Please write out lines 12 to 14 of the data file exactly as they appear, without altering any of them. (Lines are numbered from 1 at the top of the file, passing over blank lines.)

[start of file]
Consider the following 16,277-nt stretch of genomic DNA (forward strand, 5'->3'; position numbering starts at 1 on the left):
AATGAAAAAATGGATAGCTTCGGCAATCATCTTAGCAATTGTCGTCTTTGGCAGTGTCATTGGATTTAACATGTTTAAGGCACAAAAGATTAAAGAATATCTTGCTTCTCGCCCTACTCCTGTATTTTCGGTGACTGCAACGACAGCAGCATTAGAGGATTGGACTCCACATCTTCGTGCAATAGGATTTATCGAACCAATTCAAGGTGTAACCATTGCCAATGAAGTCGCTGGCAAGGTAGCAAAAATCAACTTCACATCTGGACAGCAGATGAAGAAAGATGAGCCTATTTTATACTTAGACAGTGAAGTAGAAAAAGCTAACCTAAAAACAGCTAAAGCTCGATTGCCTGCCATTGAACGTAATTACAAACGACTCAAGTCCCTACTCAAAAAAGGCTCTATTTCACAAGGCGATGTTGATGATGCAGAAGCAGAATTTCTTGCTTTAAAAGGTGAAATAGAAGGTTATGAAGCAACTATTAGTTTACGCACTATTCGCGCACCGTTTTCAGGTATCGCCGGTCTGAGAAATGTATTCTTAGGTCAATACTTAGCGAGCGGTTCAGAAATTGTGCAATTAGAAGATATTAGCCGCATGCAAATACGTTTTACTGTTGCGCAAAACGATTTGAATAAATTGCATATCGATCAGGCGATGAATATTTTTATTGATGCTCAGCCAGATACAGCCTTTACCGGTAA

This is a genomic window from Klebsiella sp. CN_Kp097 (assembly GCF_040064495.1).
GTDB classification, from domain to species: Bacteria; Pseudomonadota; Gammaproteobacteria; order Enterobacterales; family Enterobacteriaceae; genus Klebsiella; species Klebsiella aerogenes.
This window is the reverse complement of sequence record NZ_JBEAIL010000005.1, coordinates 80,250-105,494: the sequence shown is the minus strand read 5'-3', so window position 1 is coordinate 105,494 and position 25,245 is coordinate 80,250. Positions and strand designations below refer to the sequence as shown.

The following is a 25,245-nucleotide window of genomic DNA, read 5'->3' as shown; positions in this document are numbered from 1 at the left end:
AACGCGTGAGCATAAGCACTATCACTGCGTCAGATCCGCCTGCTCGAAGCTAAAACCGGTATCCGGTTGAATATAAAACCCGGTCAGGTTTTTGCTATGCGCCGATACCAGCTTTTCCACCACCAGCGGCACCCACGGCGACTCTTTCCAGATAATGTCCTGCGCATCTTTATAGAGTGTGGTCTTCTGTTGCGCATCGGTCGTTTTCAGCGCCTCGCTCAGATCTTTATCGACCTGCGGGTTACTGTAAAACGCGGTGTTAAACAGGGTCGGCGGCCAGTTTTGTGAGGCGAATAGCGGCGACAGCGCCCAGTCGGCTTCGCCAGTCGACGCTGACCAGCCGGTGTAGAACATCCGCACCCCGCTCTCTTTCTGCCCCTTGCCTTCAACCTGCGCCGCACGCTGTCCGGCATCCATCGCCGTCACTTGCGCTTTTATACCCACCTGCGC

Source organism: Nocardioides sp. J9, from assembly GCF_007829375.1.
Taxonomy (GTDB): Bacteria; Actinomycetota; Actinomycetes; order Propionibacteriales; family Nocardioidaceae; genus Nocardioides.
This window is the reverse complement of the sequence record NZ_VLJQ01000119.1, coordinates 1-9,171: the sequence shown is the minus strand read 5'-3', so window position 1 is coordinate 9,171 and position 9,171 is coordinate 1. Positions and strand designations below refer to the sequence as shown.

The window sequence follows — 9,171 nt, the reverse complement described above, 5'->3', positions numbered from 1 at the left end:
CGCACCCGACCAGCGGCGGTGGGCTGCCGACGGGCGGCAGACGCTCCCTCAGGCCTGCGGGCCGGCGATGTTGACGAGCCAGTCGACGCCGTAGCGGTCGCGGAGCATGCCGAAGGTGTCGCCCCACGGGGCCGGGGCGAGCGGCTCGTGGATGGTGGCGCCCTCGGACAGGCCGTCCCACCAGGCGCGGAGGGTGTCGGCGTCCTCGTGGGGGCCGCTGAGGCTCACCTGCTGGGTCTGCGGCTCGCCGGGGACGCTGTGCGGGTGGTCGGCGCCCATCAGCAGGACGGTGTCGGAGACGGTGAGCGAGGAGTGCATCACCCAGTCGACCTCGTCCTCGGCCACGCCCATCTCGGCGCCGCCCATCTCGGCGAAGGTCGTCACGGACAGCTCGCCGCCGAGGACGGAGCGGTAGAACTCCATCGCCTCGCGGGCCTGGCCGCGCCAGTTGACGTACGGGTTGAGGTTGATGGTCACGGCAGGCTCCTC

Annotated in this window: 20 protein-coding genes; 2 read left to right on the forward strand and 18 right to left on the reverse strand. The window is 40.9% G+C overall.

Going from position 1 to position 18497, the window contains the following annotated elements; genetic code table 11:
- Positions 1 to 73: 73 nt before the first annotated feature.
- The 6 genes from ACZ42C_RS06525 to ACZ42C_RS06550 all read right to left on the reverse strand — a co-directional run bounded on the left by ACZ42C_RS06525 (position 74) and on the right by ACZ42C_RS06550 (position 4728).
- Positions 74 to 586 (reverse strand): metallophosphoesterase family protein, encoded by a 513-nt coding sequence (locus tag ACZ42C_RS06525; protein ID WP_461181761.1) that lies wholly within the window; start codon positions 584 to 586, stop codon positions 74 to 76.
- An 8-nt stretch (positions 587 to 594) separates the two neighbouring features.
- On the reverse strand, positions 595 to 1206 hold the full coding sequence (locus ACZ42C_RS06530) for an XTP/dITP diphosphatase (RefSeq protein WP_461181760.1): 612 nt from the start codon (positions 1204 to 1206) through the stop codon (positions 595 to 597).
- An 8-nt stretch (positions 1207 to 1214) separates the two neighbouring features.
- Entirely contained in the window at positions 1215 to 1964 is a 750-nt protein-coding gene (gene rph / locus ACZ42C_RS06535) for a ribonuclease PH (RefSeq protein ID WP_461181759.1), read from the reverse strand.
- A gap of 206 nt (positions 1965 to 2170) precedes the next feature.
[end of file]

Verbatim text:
CGCACCCGACCAGCGGCGGTGGGCTGCCGACGGGCGGCAGACGCTCCCTCAGGCCTGCGGGCCGGCGATGTTGACGAGCCAGTCGACGCCGTAGCGGTCGCGGAGCATGCCGAAGGTGTCGCCCCACGGGGCCGGGGCGAGCGGCTCGTGGATGGTGGCGCCCTCGGACAGGCCGTCCCACCAGGCGCGGAGGGTGTCGGCGTCCTCGTGGGGGCCGCTGAGGCTCACCTGCTGGGTCTGCGGCTCGCCGGGGACGCTGTGCGGGTGGTCGGCGCCCATCAGCAGGACGGTGTCGGAGACGGTGAGCGAGGAGTGCATCACCCAGTCGACCTCGTCCTCGGCCACGCCCATCTCGGCGCCGCCCATCTCGGCGAAGGTCGTCACGGACAGCTCGCCGCCGAGGACGGAGCGGTAGAACTCCATCGCCTCGCGGGCCTGGCCGCGCCAGTTGACGTACGGGTTGAGGTTGATGGTCACGGCAGGCTCCTC

Annotated in this window: 20 protein-coding genes; 2 read left to right on the forward strand and 18 right to left on the reverse strand. The window is 40.9% G+C overall.

Going from position 1 to position 18497, the window contains the following annotated elements; genetic code table 11: